Army dedicates day to suicide prevention

After record numbers of suicides this year, soldiers will "stand down" for prevention training

Published September 27, 2012 2:44PM (EDT)

Soldiers will today put aside regular duties to devote a day to suicide prevention training. Thursday's 'stand down' was called in light of a record number of military suicides this year, with a spike of 26 probable suicides in July and over 100 throughout the year. At army posts across the world, troops will learn about recognizing suicidal behavior patterns and various intervention techniques.

“The Army has decided that this issue is so important to us that we’re going to devote an entire day . . . that was otherwise devoted to something else and say ‘That’s not as important as this,’ ” Sgt. Maj. Raymond Chandler III, the top non-commissioned officer in the Army, told a press conference Wednesday.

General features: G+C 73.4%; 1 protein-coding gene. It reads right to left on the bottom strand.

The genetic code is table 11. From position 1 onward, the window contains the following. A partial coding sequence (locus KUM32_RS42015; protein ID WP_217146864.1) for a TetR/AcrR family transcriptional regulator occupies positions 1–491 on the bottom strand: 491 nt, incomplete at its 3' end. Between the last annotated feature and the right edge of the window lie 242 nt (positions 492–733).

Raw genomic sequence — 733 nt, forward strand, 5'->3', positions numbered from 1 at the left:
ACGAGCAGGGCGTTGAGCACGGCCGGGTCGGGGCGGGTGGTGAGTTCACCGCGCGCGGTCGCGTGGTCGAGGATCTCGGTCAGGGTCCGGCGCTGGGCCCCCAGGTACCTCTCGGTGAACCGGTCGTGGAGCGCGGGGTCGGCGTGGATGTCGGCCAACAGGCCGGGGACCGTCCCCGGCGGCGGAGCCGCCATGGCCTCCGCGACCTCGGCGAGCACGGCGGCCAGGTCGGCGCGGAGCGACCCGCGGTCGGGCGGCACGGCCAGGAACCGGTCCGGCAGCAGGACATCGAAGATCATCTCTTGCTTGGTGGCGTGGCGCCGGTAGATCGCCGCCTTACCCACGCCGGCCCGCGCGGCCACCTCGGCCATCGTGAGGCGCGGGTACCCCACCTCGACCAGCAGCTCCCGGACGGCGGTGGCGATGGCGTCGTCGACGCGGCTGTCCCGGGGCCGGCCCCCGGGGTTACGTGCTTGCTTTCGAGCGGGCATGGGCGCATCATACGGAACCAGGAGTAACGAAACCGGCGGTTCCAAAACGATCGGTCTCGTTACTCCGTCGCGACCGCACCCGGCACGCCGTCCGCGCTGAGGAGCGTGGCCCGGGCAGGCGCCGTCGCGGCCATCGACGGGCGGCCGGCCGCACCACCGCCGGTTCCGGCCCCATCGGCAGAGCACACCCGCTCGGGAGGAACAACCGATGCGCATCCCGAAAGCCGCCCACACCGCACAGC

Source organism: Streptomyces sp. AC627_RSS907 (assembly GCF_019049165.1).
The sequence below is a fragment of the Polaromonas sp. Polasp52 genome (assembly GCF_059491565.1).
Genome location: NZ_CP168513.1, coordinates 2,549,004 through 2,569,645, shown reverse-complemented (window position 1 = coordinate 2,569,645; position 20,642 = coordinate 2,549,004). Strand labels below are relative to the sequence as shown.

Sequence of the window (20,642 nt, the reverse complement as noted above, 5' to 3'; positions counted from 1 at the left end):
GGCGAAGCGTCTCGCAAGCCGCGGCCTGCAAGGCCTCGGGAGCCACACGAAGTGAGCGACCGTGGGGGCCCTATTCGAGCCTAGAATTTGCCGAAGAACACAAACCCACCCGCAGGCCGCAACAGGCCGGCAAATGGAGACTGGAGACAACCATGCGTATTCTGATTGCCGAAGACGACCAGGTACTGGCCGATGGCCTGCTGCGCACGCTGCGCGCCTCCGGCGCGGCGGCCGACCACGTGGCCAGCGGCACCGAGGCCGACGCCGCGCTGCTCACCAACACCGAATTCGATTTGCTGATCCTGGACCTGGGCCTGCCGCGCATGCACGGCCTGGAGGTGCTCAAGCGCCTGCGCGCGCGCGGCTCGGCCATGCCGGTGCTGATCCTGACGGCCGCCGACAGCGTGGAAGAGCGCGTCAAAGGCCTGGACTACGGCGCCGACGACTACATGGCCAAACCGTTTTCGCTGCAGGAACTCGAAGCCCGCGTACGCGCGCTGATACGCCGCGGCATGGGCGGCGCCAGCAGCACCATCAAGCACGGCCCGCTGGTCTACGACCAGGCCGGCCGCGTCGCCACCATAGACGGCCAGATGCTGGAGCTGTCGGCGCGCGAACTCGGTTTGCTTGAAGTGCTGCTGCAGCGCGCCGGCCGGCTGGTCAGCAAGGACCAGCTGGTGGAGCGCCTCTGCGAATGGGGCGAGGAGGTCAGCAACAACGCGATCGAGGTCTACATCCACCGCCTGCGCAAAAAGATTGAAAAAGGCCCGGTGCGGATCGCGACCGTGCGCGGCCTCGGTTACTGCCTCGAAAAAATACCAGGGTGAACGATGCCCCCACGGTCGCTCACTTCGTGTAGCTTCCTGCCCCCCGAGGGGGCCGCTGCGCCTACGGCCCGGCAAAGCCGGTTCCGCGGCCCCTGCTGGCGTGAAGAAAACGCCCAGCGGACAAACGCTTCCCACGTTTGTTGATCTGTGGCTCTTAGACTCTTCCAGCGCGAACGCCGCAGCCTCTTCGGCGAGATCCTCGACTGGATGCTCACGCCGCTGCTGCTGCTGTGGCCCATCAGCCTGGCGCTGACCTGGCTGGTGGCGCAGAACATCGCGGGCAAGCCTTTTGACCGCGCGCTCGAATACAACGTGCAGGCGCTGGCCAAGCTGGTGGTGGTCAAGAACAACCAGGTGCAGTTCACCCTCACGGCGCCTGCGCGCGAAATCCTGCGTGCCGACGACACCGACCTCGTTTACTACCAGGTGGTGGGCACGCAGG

As The Washington Post noted, the high suicide numbers "reflect in part the stress on the force after more than a decade of lengthy and multiple deployments for many troops in support of the wars in Iraq and Afghanistan."


By Natasha Lennard

Natasha Lennard is an assistant news editor at Salon, covering non-electoral politics, general news and rabble-rousing. Follow her on Twitter @natashalennard, email

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Afghanistan Army Iraq War Military Suicides Suicide U.s. Military